"Forest of the Golden Acorn"
by Ethan Nahté
"Come on. We can take 'em. There are a dozen of us
and only a pair of them."
"Get off my shoulder," Jacques hissed at Elqua.
"There might only be two of them, but they can fly and
dive bomb. We just duck and cover, or run
like…like…well, like squirrels."
"I know what we are. That's why I said it.
Regardless, Elqua, we need a diversionary tactic so I
can grab that golden acorn."
Elqua's fur puffed up. "Why do you get it?"
"Well, there are a dozen of us and only one acorn.
As the natural leader of the scurry, it is mine by
"Leader? Who made you leader?" The two began to
bark at one another and dizzily chase each other around
a large Weymouth pine tree. The blue jay couple screamed
in their general direction, not because they were
worried about the squirrels, but simply because they
were not in the mood to hear what they considered to be
tree-climbing rats squabble.
"Chester, go get that acorn," said Azure, the
female mate of the bird pair.
Chester looked at the shining little nut. It had
just fallen from the majestic and ancient white oak,
landing with a particularly odd thud that sounded
throughout the whole of the vast northern woods.
He and Azure had flown to see what could've made
such a sound. The sparkle of the golden acorn quickly
caught their eyes as they had flown over. They circled
back, landing in the lowest branch of the oak, an oak
they had perched upon many times before. Never had they
seen an acorn such as this. Within seconds of their
arrival they saw the rambunctious squirrels amongst the
branches and dashing across the forest floor through the
carpet of multi-hued leaves.
Chester swooped down just a yard from the shiny
morsel and began hopping forward. He was just inches
away when the squirrels raised a raucous alarm. Swift
shadows cluttered the ground, and the sun became a
strobe light of flapping wings and black silhouettes.
The murder of crows landed with a noisy rustle of
feathers and the heavy beating of their wings. Chester
suspected they flapped loudly even after they were on
the ground just to intimidate.
The squirrels leapt back behind trees or jumped and
quickly climbed to the safety of an overhanging branch.
The blue jay couple fluttered out of the way, close
enough to keep an eye on what was going on, but at a
safe enough distance to dart off in case a crow decided
to come at them. The crows may have been bigger, but
they were slower getting into the air.
Ström eyed the golden acorn and gave a hearty
to the other crows. They clacked their beaks and
strutted about the perimeter, keeping the other
creatures wary as Ström hopped in a bit closer.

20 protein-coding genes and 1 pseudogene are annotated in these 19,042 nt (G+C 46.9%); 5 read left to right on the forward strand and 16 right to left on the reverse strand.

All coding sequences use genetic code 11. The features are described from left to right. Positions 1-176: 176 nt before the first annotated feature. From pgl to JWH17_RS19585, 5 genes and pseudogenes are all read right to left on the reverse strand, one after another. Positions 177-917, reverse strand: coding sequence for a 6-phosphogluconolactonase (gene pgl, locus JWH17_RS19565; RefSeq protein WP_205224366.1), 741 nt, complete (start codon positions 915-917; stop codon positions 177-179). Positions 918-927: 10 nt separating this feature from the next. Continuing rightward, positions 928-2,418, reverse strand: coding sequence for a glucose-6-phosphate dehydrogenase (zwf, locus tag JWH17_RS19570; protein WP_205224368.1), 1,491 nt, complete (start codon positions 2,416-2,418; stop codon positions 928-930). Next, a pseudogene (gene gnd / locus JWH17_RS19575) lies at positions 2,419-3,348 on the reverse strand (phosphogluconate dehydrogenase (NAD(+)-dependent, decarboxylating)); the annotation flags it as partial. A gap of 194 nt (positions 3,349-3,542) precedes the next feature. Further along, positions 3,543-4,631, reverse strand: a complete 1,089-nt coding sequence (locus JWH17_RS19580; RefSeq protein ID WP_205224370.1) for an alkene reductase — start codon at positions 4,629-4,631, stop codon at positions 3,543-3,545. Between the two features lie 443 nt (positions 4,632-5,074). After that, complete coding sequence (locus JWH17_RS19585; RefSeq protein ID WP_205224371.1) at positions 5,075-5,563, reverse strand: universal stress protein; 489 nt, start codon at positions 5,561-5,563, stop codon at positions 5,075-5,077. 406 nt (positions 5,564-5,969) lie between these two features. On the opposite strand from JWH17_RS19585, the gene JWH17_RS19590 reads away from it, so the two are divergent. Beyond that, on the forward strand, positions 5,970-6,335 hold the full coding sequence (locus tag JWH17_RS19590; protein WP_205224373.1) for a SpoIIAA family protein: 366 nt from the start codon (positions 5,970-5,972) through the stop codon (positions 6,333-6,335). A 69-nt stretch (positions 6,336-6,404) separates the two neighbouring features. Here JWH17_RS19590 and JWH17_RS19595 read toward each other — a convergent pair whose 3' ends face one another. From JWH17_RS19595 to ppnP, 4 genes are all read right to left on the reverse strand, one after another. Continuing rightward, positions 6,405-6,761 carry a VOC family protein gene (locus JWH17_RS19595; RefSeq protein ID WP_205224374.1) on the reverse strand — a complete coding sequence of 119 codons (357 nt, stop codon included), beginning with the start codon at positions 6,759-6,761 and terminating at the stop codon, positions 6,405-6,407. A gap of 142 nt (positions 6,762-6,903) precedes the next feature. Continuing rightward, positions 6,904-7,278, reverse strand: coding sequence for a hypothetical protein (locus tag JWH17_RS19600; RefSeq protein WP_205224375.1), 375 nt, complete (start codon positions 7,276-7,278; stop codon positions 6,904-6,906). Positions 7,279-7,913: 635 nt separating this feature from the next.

Chester and Azure began screeching. Jacques and his
group increased their barking; chastising the large,
black bird for his boldness. The crows screamed back as
a retort. Their combined racket began garnering the
attention of other animals throughout the forest,
bringing in a host of small field mice, a red fox, a
small herd of rabbits, and a doe and her pair of fawns.
The noise was so great it even woke Maerissa, the
wise old horned owl, happily dozing away in the safety
of a hollow in an old hickory tree acres and acres away
from where the troublesome acorn had landed. She awoke,
the light of the day first blinding her. She blinked
twice to adjust to the overabundance of light. Because
she was a nocturnal creature, she wasn't accustomed to
the brightness of the day. She listened intently,
catching pieces of conversations -- more like arguments
-- taunts and jeers from a variety of animals. She was
able to pick out the words "golden" and "acorn" a
talonful of times. Her mind began whirring as she
searched the depths of her memory to recall the old
legends passed down from her mother, and her mother's
mother, and her mother before her and on and on.
Curious as to what all the ruckus was about, she
flew in the direction of the assembly. Maerissa soon
spotted the unruly gathering. It was a mishmash of
creatures looking on in curiosity, observing the three
main parties involved in the verbal sparring. She
circled overhead and glided onto a high branch of a dead
that her view wasn't obscured by a bunch of leaves. She
quietly watched and listened.
Ström took a final leap, dark wings spread, landing
right over the golden acorn. Its magical glimmer
radiated off his broad, black chest. Both Chester and
Azure cried out in rage, darting in at the acorn, but
not before Ström was able to snatch the nut up in his
powerful beak. He beat his wings furiously, buffeting
both jays about the head and keeping them at a distance.
He clamped down tight upon the acorn in an attempt to
crack it open. He almost cracked his beak in the
The animals looked on, noticing that the powerful
crow leader was unsuccessful in snapping the glowing nut
in two. Ström dropped it then quickly snatched it back